Holding up the fabric (or paper), tear a large piece off, or draw a picture of a torn cloth on the chalkboard. Tell the children that Captain Moroni tore a piece from his coat and made it into a flag or banner that he called the title of liberty. Invite the children to read in unison Alma 46:12. Write the following words on one of the torn pieces of cloth or paper: “In memory of our God, our religion, and freedom, and our peace, our wives, and our children.” If you have used cloth or paper, have the children attach the flag to the pole. Ask a child to post the flag in front of the classroom.

Scripture Account

Teach the children the account from Alma 46–49 of Captain Moroni, a mighty man of God who prepared his people to defend their liberty and freedom. (For suggested ways to teach the scripture account, see “Teaching from the Scriptures,” p. vii.)

Discussion and Application Questions

Study the following questions and the scripture references as you prepare your lesson. Use the questions you feel will best help the children understand the scriptures and apply the principles in their lives. Reading the references with the children in class will help them gain insights into the scriptures.

  • What was threatening the peace among the Nephites? (Alma 45:24; 46:1–2.) Why did so many people follow Amalickiah? (Alma 46:5.)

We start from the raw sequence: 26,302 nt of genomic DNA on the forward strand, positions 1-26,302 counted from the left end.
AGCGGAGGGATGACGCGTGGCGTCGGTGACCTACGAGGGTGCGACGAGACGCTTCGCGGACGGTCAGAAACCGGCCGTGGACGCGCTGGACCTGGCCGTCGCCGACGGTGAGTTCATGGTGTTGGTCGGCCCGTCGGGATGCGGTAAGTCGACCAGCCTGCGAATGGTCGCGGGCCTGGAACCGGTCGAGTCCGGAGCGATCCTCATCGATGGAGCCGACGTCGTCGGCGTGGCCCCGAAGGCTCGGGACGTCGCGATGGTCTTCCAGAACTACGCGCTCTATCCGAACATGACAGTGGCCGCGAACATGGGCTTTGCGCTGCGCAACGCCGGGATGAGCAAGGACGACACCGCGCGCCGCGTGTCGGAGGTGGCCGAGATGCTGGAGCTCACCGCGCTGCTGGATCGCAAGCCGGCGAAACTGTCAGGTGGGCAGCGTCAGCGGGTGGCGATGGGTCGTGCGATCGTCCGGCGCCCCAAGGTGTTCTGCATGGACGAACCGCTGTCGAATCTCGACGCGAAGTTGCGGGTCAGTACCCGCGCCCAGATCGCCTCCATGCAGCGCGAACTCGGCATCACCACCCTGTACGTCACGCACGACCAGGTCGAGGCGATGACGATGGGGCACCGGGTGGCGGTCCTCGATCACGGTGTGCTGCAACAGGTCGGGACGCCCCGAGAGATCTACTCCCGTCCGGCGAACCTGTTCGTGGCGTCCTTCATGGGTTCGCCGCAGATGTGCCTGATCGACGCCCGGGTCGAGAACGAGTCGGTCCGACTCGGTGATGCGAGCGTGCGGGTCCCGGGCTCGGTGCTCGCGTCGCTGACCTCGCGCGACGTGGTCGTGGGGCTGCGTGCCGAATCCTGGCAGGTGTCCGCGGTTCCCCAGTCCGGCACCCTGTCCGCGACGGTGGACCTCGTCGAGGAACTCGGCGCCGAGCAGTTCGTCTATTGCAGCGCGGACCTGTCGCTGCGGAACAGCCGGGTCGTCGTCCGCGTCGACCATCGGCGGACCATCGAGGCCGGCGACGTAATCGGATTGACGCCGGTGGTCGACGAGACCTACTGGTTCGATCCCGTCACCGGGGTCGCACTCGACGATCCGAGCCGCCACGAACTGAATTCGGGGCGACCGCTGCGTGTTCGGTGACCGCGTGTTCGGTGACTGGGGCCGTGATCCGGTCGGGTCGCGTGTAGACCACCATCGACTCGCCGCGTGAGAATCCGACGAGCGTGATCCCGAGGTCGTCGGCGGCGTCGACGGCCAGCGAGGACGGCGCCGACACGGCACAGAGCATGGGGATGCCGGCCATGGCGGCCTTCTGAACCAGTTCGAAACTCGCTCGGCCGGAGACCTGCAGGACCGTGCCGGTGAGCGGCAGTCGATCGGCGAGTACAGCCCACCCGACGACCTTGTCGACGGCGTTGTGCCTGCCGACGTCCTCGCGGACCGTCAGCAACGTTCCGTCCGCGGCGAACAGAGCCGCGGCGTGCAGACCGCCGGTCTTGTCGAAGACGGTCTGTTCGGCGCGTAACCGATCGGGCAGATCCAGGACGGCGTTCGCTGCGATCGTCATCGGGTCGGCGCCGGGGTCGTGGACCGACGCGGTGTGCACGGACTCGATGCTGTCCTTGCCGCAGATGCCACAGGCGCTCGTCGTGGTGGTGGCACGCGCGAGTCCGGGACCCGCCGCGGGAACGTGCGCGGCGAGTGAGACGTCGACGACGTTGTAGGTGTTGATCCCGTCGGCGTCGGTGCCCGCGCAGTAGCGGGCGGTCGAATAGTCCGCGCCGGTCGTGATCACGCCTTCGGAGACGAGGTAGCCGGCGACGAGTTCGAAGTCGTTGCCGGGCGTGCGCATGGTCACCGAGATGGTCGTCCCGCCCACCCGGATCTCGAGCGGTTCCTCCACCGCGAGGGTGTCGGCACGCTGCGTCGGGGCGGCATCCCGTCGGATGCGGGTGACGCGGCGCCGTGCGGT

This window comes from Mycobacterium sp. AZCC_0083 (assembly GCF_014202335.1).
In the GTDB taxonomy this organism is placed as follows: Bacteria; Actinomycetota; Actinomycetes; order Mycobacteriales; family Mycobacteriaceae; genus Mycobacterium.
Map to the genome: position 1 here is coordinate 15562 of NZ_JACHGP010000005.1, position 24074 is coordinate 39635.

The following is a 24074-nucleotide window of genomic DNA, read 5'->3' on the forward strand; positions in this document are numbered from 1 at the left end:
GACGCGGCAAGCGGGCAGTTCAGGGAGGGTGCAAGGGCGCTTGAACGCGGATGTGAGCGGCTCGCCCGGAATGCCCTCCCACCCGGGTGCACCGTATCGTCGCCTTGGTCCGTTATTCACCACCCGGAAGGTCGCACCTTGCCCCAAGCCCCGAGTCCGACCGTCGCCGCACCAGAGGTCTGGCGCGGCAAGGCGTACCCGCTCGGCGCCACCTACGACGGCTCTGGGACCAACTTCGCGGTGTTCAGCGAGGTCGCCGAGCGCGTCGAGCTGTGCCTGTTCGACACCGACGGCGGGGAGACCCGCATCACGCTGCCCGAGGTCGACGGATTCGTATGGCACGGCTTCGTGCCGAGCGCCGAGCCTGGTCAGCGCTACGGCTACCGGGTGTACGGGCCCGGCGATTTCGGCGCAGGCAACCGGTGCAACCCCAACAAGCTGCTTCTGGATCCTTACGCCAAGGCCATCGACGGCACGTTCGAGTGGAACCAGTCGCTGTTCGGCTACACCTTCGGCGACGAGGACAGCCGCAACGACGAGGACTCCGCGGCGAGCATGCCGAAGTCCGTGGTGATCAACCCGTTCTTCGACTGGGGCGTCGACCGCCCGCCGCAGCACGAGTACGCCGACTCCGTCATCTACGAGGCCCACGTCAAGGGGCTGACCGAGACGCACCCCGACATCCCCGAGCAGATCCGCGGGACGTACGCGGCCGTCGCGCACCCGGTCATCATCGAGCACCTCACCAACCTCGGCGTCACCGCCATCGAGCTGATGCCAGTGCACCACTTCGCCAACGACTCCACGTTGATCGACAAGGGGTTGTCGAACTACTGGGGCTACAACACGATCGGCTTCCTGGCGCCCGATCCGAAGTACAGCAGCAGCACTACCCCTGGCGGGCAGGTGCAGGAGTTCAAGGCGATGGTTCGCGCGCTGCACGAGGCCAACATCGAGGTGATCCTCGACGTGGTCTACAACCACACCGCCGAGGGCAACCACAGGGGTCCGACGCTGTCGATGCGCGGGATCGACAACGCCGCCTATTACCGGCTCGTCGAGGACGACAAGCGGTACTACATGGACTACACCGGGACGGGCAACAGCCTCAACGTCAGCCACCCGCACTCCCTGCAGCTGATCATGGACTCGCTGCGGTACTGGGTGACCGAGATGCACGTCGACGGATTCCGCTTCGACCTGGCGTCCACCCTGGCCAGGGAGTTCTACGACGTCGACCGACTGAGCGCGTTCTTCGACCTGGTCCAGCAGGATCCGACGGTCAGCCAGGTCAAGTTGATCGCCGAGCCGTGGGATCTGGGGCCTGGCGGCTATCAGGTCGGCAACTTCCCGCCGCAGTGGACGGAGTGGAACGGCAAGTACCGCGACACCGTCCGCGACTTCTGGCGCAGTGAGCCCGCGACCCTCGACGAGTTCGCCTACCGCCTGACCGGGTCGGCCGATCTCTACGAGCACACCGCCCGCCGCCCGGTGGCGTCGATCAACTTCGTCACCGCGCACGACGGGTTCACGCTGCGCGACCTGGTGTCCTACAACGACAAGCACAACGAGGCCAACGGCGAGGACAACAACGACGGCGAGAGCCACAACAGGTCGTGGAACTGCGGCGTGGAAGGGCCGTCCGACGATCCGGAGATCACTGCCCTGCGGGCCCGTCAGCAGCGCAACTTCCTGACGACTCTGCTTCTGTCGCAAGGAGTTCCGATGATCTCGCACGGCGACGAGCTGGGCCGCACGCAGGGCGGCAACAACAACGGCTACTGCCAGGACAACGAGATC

• What did Captain Moroni do when he heard of this conflict? (Alma 46:11–12.) After Captain Moroni made the title of liberty, what did he do? (Alma 46:13, 16.)

  • What did Captain Moroni ask the Nephite people to do? (Alma 46:19–20.) Why do you think the words written on the title of liberty inspired the Nephites?

  • What covenant did the people who followed Moroni make? (Alma 46:21–22.) How do you think making this covenant helped the people defend their liberty and their religion? What are some of the covenants we have made?

  • What did Captain Moroni want his people to remember? (Alma 46:23–24. Point out that these verses refer to the Old Testament Joseph and his coat of many colors.)